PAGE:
South Africa’s economic progress following the impact of Covid gets mixed reviews, with optimistic and pessimistic perspectives competing for dominance. In general terms, corporate executives and economists caution that recovery will take time. Politicians are making every effort, as they often do, to demonstrate that they are busy trying to generate economic productivity. This practice is even more evident during an election year, particularly one week before elections take place.
A lot has gone wrong in South Africa over the past few years. The economic free-fall over the past decade characterised by the collapse of state-owned enterprises (SOEs), runaway corruption in the government and private sector, the breakdown of the governing party and more recently the “Free Jacob Zuma” protests that dealt a serious blow to the struggling economy are just few of the home-grown growth-suppression factors. The pandemic and environmental changes responsible for the 2015-2016 drought stand out as market storms that further mutilated the already crippled economy.
There is no shortage of economic analyses. Rating agencies, independent analysts, financial institutions and nongovernmental organisations regularly make their case, often focusing on what the government should never have done but offering few, if any, solutions of their own. In a democratic space, such opinions should not only be entertained but promoted. The challenge comes when the public needs to sift through so much divergent information on such an important matter — the economy.
For example, in July, in the middle of the pandemic, Moody’s downgraded six of SA’s eight metros — Ekurhuleni, Cape Town, Nelson Mandela Bay, Johannesburg, uMhlathuze and Tshwane. The rating agency cited liquidity concerns, given that all the 257 municipalities across the country spent R26bn in 2020.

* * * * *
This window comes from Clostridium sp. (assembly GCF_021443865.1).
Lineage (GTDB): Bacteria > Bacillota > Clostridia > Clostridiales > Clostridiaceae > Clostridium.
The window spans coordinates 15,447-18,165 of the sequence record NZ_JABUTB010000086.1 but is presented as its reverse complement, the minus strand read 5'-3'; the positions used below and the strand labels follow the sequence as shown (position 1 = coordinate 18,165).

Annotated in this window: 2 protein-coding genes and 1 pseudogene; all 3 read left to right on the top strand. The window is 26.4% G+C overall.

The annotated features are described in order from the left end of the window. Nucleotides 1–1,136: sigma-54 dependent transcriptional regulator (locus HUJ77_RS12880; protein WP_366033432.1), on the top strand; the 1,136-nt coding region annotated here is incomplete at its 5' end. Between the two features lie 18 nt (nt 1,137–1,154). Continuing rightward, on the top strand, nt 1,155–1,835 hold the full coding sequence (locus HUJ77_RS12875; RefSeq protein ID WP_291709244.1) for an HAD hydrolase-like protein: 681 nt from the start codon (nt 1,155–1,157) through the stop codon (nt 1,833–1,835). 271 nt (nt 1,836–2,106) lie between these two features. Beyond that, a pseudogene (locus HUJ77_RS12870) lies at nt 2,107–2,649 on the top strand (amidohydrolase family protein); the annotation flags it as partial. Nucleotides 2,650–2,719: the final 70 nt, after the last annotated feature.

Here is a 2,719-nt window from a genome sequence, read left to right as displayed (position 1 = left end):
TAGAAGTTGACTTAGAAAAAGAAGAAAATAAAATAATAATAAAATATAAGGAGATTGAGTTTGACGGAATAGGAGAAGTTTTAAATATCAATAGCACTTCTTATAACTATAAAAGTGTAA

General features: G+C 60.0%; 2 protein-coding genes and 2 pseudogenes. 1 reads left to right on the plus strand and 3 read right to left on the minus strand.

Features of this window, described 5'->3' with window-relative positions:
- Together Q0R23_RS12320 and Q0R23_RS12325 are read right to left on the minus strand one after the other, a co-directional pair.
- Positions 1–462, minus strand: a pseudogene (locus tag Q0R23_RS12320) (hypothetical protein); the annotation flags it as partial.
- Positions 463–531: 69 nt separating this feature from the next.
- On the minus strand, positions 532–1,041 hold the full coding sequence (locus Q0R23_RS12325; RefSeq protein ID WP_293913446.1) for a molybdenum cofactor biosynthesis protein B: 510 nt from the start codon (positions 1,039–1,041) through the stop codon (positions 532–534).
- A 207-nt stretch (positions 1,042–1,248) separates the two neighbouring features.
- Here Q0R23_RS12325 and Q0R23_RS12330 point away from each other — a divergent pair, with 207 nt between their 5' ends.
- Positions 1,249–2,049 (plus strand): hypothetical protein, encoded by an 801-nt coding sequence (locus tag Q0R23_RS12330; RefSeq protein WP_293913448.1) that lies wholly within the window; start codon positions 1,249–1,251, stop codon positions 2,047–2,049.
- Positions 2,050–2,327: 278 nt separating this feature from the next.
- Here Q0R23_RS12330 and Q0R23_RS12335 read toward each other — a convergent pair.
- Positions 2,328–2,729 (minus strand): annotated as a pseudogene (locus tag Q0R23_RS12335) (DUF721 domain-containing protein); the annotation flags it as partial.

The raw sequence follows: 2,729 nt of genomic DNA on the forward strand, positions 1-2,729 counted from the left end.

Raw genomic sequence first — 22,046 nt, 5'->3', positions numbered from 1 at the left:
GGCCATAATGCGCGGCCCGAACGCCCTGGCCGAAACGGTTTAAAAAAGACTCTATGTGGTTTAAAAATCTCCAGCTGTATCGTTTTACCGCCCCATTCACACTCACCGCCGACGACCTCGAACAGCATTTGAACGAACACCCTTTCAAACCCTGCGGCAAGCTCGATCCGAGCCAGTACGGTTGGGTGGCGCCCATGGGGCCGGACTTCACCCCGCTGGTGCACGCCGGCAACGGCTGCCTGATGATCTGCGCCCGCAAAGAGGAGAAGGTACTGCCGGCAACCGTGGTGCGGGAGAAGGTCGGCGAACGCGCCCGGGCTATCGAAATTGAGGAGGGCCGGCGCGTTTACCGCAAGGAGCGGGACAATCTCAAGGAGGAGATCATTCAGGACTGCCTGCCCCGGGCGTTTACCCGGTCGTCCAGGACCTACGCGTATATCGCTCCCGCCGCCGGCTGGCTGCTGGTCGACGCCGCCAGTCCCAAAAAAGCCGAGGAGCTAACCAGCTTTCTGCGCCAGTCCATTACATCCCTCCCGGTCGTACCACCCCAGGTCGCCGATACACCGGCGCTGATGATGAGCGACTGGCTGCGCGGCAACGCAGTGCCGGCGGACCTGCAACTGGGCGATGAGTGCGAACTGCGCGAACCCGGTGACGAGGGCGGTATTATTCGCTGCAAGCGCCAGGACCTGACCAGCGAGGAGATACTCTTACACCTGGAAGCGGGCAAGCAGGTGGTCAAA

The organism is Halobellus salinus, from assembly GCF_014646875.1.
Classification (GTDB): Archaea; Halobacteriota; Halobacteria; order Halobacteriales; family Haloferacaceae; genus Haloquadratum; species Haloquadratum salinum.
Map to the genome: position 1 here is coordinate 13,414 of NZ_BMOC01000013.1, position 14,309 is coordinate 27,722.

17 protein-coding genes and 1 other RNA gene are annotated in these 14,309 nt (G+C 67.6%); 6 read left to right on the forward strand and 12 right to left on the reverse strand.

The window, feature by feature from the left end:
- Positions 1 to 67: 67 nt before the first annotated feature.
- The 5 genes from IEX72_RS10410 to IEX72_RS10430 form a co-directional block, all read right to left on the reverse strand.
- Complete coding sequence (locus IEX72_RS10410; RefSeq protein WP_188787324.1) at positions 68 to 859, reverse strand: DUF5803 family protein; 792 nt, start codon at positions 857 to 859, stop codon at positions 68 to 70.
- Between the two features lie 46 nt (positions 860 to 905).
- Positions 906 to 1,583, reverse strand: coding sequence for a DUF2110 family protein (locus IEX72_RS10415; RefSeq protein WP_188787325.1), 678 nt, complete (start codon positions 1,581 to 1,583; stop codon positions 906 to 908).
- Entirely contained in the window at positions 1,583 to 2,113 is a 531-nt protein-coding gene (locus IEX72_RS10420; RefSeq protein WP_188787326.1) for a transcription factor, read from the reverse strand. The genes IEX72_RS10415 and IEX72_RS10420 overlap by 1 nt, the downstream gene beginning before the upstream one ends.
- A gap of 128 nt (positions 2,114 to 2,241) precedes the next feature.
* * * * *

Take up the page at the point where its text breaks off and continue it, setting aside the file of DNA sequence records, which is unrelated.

Also, consider the latest data from the Fraser Institute, a Canadian think-tank. Its annual “Economic Freedom of the World” report — which ranks 165 countries according to such criteria as “personal choice, voluntary exchange, freedom to enter markets and compete, and security of the person and privately owned property” — pushes SA down to 84th place in 2021 from 58th in 2000.
The report devotes extensive attention to SA, focusing on property rights and particularly expropriation of land without compensation, government’s increasing (in)ability to protect property rights and adverse government regulations for business. The institute of course has a fundamentally different understanding of economic freedom to that of Julius Malema’s party.
The indictments by such organisations as Moody’s and the Fraser Institute do have merit, but only up to a point. It is true that the government has dragged its feet on a number of issues, including dealing with corruption, fast-tracking the revival of SOEs and attracting investment, among other state responsibilities. By and large, the state is yet to fulfil its own commitment to the latest economic policy document, the Economic Reconstruction and Recovery Plan, the success of which depends on a capable state. SA is a long way from being one.
State and market failure
The cringeworthy excuses given by the government for the intelligence failures during the unrest in July raise serious questions about the ability of the state to fulfil one of its basic roles — protecting its citizens.